Roadside Memorials: Homage or Hazard?
You see them every day, on the freeway or the boulevard near your home. Countless small white crosses and floral bouquets dot the country’s roadways, each a stark reminder of a life that ended there.
Maybe you heard about the accident on the evening news, and now you recall the tragedy every time you pass the makeshift memorial. Or perhaps you say a silent prayer as you wonder who the victim was and what happened at that location. Either way, the memorial has served its purpose: to tell passersby about someone’s husband or wife, mother or father, friend or neighbor who died on that spot.
Grief Therapy for Survivors
Roadside memorials can be therapeutic for survivors, according to E. Jean Scully, psychotherapist, bereavement counselor and retired professor at the School of Social Welfare at Stony Brook University. Scully states, “When a loved one is violently taken, it leaves you unable to say goodbye . . . and creates a helpless need to connect to that spot.”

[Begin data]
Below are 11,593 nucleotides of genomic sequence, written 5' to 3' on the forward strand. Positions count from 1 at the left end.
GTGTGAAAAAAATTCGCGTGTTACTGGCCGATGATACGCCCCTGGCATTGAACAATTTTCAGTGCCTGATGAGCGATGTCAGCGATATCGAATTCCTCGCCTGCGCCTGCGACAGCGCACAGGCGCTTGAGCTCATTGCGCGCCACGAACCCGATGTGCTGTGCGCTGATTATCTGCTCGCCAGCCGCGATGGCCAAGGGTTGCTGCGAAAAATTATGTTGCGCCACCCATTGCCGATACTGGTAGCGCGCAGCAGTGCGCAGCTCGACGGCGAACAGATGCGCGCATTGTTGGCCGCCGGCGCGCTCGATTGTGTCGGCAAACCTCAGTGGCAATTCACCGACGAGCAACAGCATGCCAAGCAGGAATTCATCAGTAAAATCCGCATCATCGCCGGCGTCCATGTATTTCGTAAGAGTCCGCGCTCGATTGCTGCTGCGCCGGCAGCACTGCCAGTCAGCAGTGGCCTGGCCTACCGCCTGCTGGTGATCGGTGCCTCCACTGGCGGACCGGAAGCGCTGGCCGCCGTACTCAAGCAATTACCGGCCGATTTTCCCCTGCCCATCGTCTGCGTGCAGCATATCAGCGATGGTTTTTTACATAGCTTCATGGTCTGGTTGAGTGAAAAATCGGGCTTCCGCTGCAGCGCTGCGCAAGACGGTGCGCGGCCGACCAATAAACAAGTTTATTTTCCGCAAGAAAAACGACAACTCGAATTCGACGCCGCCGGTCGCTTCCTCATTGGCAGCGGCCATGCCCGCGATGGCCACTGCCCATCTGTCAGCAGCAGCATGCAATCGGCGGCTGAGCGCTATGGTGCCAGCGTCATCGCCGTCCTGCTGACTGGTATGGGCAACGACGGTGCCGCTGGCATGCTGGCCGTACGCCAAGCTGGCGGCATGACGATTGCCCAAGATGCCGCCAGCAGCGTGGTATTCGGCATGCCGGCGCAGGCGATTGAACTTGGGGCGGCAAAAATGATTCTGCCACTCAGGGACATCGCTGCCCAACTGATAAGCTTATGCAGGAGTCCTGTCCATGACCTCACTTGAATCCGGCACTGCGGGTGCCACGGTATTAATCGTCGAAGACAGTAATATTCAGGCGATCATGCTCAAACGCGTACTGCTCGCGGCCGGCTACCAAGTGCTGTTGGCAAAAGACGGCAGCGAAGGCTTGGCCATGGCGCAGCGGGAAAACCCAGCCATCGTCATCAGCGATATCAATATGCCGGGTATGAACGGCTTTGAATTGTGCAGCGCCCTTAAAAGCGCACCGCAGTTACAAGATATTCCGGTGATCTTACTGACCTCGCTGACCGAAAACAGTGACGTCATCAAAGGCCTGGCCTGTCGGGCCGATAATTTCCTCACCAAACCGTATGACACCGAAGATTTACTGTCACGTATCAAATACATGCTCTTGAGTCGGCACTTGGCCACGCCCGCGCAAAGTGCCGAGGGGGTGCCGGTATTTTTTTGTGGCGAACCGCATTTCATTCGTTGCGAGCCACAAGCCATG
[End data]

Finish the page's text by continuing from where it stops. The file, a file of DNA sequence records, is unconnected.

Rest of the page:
Jackie Quiram would agree. When Jackie’s best friend, Liz Brick, was killed in a car accident, Jackie wanted to mark the spot where Liz died, but she couldn’t find a suitable cross for the purpose. Jackie finally made her own weather-resistant oak cross, attached artificial flowers and a framed photo of Liz, and placed the memorial at the scene of Liz’s accident. Months later, Jackie launched Roadside Memorials to make the crosses available to other mourners.
Highway Safety Headache
These simple, poignant reminders of lives suddenly ended are not without critics, however. As roadside memorials become more common, some states, such as Texas and West Virginia, have taken measures to ban them.
Most recently, the family of a Florida teenager who died in a train accident was informed that they’d have to remove a roadside memorial honoring their son. Florida Department of Transportation officials claim the memorials cause safety hazards and hinder mowing operations.